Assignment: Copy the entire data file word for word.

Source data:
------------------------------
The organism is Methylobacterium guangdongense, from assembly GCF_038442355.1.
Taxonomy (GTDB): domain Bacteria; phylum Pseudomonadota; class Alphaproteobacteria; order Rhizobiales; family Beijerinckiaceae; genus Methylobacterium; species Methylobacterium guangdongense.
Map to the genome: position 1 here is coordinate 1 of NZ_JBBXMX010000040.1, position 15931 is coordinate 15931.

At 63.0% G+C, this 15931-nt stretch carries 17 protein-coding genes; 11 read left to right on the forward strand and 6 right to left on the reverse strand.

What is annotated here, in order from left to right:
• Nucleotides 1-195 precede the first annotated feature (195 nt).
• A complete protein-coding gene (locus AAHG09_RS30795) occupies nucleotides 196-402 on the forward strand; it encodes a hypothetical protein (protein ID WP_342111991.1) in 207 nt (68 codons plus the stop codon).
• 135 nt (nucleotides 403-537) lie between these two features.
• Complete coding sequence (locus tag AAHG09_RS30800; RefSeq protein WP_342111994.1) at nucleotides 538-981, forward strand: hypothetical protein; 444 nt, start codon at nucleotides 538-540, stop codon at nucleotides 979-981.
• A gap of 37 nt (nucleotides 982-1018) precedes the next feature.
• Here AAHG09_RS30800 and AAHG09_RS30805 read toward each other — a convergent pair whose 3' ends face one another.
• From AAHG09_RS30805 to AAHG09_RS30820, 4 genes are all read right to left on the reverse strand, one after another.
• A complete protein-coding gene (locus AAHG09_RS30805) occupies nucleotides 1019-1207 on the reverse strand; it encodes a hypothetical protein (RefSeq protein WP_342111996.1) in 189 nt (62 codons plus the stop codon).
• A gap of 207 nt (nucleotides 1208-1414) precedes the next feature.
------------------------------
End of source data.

The organism is Methylobacterium guangdongense, from assembly GCF_038442355.1.
Taxonomy (GTDB): domain Bacteria; phylum Pseudomonadota; class Alphaproteobacteria; order Rhizobiales; family Beijerinckiaceae; genus Methylobacterium; species Methylobacterium guangdongense.
Map to the genome: position 1 here is coordinate 1 of NZ_JBBXMX010000040.1, position 15931 is coordinate 15931.

At 63.0% G+C, this 15931-nt stretch carries 17 protein-coding genes; 11 read left to right on the forward strand and 6 right to left on the reverse strand.

What is annotated here, in order from left to right:
• Nucleotides 1-195 precede the first annotated feature (195 nt).
• A complete protein-coding gene (locus AAHG09_RS30795) occupies nucleotides 196-402 on the forward strand; it encodes a hypothetical protein (protein ID WP_342111991.1) in 207 nt (68 codons plus the stop codon).
• 135 nt (nucleotides 403-537) lie between these two features.
• Complete coding sequence (locus tag AAHG09_RS30800; RefSeq protein WP_342111994.1) at nucleotides 538-981, forward strand: hypothetical protein; 444 nt, start codon at nucleotides 538-540, stop codon at nucleotides 979-981.
• A gap of 37 nt (nucleotides 982-1018) precedes the next feature.
• Here AAHG09_RS30800 and AAHG09_RS30805 read toward each other — a convergent pair whose 3' ends face one another.
• From AAHG09_RS30805 to AAHG09_RS30820, 4 genes are all read right to left on the reverse strand, one after another.
• A complete protein-coding gene (locus AAHG09_RS30805) occupies nucleotides 1019-1207 on the reverse strand; it encodes a hypothetical protein (RefSeq protein WP_342111996.1) in 189 nt (62 codons plus the stop codon).
• A gap of 207 nt (nucleotides 1208-1414) precedes the next feature.